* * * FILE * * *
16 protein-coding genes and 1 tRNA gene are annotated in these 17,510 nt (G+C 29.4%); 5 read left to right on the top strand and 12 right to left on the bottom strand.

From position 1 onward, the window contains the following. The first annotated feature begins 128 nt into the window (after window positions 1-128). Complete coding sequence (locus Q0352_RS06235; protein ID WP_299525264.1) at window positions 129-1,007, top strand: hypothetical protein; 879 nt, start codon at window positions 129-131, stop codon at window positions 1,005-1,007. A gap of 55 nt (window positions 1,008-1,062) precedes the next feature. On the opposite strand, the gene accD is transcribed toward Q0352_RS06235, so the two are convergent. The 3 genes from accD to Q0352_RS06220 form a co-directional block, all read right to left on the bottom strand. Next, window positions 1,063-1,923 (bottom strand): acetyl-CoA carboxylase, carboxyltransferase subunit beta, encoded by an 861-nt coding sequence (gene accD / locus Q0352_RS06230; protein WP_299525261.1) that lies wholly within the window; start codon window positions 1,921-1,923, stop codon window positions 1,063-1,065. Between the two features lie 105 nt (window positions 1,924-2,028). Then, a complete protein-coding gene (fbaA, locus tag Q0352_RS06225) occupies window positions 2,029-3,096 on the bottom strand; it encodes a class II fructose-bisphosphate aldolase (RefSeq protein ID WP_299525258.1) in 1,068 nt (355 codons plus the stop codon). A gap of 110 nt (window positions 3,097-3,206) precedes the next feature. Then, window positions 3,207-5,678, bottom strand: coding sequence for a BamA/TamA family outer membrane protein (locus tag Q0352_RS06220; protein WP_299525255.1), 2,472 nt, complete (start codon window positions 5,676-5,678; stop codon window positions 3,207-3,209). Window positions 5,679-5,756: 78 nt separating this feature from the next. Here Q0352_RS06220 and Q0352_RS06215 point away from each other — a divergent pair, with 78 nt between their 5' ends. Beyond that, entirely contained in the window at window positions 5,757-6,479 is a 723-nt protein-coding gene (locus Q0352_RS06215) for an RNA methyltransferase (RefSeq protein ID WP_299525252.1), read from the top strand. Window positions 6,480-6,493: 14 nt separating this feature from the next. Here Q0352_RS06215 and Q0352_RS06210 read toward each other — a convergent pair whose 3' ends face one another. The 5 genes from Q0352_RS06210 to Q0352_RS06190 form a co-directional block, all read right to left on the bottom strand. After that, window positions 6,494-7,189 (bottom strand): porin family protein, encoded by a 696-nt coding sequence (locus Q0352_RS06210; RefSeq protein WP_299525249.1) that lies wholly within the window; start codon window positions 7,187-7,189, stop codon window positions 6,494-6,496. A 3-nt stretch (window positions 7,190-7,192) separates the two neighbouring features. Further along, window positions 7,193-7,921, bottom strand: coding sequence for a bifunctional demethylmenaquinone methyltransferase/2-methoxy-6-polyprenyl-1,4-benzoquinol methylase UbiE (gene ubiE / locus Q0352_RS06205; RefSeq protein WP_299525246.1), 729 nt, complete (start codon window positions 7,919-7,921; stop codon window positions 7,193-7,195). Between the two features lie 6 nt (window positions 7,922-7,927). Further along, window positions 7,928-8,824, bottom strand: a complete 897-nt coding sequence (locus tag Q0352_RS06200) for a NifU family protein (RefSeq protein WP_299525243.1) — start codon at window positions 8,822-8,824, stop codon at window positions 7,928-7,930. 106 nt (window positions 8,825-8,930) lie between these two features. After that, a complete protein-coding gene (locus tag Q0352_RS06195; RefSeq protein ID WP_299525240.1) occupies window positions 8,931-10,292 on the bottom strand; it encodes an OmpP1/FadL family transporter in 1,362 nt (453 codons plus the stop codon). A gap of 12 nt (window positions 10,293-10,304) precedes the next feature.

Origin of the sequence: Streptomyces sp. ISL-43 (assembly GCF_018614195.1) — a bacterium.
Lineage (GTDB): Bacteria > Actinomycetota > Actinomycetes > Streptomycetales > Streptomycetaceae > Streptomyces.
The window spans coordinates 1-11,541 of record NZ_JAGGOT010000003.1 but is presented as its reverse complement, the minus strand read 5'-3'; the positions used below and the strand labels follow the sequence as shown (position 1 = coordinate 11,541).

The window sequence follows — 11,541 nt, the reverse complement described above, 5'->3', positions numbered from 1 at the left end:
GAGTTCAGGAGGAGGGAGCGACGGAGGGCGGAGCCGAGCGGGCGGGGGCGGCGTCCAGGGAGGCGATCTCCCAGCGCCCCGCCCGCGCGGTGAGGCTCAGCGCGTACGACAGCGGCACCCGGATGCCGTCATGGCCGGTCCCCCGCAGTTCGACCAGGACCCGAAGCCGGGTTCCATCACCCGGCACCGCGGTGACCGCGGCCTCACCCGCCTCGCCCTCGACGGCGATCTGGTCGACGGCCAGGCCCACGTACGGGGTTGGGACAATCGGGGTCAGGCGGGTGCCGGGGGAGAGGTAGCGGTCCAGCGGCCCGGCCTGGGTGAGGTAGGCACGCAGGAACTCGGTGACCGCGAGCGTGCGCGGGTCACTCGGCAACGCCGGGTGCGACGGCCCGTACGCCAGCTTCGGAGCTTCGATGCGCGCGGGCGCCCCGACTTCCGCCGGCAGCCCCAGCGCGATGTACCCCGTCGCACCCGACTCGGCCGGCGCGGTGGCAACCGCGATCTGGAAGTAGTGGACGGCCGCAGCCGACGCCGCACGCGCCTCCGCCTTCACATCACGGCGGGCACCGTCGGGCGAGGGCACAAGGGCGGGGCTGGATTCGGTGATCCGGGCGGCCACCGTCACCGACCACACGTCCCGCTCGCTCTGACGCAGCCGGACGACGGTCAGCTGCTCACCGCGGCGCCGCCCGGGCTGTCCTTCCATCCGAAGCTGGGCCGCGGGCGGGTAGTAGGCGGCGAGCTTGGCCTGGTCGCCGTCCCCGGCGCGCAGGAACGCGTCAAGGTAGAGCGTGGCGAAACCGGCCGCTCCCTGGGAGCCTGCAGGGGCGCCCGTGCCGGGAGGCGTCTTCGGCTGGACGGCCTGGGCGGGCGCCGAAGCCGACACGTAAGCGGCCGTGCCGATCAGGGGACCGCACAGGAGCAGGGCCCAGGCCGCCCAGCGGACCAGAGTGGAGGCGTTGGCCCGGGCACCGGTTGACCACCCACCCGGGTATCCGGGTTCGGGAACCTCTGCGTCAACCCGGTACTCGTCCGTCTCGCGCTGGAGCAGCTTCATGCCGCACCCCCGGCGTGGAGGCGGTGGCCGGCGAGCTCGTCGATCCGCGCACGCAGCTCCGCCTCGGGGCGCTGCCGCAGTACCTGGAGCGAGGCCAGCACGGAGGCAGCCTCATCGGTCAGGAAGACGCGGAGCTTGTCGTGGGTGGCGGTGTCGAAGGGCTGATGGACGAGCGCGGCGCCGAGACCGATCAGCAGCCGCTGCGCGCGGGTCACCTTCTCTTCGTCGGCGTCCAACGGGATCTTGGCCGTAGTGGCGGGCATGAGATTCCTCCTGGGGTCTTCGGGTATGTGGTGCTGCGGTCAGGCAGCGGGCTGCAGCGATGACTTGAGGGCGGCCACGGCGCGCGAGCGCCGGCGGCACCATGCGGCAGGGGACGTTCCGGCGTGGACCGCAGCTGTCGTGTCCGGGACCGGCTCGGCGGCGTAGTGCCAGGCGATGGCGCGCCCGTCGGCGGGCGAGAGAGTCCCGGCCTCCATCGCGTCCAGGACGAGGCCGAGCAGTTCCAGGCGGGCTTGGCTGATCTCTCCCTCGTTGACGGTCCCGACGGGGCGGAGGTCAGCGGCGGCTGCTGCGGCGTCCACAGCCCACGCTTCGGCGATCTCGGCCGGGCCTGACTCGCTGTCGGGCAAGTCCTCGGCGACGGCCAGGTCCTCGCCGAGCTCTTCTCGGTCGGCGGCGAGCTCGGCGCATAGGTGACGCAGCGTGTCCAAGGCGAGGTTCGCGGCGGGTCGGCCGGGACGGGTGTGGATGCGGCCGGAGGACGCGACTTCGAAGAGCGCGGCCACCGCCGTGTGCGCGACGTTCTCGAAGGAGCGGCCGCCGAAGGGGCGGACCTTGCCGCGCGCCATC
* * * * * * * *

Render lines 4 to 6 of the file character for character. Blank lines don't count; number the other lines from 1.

Lineage (GTDB): Bacteria > Actinomycetota > Actinomycetes > Streptomycetales > Streptomycetaceae > Streptomyces.
The window spans coordinates 1-11,541 of record NZ_JAGGOT010000003.1 but is presented as its reverse complement, the minus strand read 5'-3'; the positions used below and the strand labels follow the sequence as shown (position 1 = coordinate 11,541).

The window sequence follows — 11,541 nt, the reverse complement described above, 5'->3', positions numbered from 1 at the left end: